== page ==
Feature | May 15 2019

Sunny Edwards wants Tommy Frank British title fight

Sunny Edwards speaks to Matt Bevan about his next steps
Sunny Edwards
Edwards wants to fight for the British title Action Images/Andrew Boyers

SUNNY EDWARDS expects Lee McGregor to hit new heights now he has joined forces with him in Sheffield at the Steel City Gym. McGregor will begin his new partnership with Grant Smith this Saturday (May 18) in Glasgow on the undercard of Josh Taylor’s IBF super-lightweight challenge against Ivan Baranchyk at the SSE Hydro in Glasgow.

Edwards, who is impressing at super-flyweight, has known McGregor since the pair met in the GB finals in 2015, with McGregor coming out on top and they have remained friends ever since with Edwards advising the Scot to join him in Sheffield, after he decided to leave trainer Shane McGuigan.

The 23-year-old as well as supporting McGregor, is also looking to build on his growing reputation and is likely to return in June or July, where he could well fight on the undercard of Daniel Dubois and Nathan Gorman’s anticipated clash for the British heavyweight title.

His last win against Pedro Matos saw him secure an eight round stoppage, which saw Edwards move to 11-0 and secure a place in the top 10 of the WBO’s rankings. He explained his current situation to Boxing News: “I was told by Frank Warren that I would be out again on July 13, since then we’re just waiting to see if that has changed and get some more information, which we should have in the next few days.

“There’s two options available as far as we know, one of which is a TV slot on the bill, which I’d love as it’s a huge bill, but there is also a possibility that I will be headlining a smaller bill at York Hall, so it’s just a case of them dotting the i’s and crossing the t’s.”

“Matos was surprisingly tough. It’s not well known, but as an amateur he beat Josh Pritchard who was signed to the McGuigans’ at 56kgs, so he wasn’t a mug by any means. His pro record didn’t show him to be much, 7-1 with only one stoppage and getting stopped by Juan Hinostroza, who is much better than his record suggests, especially over the later rounds,” he continued.  “I was happy with the performance all-in-all. I maybe went out looking for the stoppage in the earlier rounds, so he went missing and negative, so I stood there in the fifth and sixth, so he’d open up and then that was where I started taking him apart. I was taking some silly shots, but when the gameplan was to get him out, you’re going to take a couple, as you’re going to be sat in the pocket.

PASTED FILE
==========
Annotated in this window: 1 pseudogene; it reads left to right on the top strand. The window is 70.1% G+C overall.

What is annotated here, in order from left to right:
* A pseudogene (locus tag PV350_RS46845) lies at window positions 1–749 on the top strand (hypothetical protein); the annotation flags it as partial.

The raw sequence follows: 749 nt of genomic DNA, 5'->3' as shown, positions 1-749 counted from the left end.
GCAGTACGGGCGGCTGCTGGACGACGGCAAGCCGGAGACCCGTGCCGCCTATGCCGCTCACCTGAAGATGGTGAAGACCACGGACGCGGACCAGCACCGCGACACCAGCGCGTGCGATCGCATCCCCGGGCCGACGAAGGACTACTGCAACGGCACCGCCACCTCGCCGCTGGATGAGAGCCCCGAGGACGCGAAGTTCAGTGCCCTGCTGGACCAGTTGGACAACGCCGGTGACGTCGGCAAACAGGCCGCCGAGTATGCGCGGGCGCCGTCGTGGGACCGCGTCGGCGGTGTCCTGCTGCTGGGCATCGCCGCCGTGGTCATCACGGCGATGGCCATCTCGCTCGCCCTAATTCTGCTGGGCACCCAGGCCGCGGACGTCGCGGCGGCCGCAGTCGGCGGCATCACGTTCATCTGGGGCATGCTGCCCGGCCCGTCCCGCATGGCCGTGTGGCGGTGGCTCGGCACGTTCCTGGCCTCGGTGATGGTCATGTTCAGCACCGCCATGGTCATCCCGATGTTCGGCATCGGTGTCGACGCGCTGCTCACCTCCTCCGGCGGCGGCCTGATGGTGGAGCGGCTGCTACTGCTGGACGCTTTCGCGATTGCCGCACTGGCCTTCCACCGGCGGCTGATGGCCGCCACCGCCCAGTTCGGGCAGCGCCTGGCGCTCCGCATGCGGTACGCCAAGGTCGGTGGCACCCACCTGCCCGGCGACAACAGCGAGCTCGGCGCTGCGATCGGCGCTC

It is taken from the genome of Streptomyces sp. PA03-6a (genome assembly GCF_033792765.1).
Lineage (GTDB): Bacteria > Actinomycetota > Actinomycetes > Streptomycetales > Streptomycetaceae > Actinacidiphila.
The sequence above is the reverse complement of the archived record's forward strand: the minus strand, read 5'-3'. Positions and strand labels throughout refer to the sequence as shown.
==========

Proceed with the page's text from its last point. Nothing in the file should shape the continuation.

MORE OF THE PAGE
“I proved that when I do let my hands go, I can hurt people. I’ve never tried selling it that I am one of the hardest punchers in the world but I clearly have enough on my shots that it stops people in their tracks going back to the Ryan Farrag fight, who couldn’t get to me, Junior Granados as well, apart from the one shot that he put me down with, so I’ve got enough power to keep these fighters off.”

There has been no word on an opponent yet for Edwards’ next fight, however he was recently called by the British Boxing Board of Control to contest the vacant British title against Tommy Frank, who also holds the Commonwealth title.

The belt has been vacant since Sunny’s older brother Charlie, who is now the WBC world champion at flyweight, left it behind after beating Iain Butcher. Sunny, who is certainly not shy in giving his opinion, wants the fight with his Sheffield rival, but isn’t so sure that Frank’s team will step up to fight him.

“It’s been mandated but I believe that his team will keep him well away from me despite being told by everyone around him that Tommy Frank will be a clear winner and that I offer him nothing, which is bizarre. There would be very few people out there who would argue that he has done more and has a more promising career than me up to this point, but that’s by the wayside as opinions are just opinions,” he said. “I’ve sparred him a few times and he’s decent, very tough actually so I’ll give him that but I’m under no illusion as to what happened in those sessions. I can take plenty of confidence from the spars, but there’s no way I would get complacent over it because some fighters are different on the actual night as opposed to in the gym, whether it be in a good way or a bad one.

“I’d like to take the fight as it’s a perfect place for it to happen because he’s got the Commonwealth and I’ve got the ranking belts in the European and International with the WBO, so add the British in there then we can have four belts on offer for the winner. We’re both from Sheffield, both on the way up and young, so it makes loads of sense because the loser can come again.”

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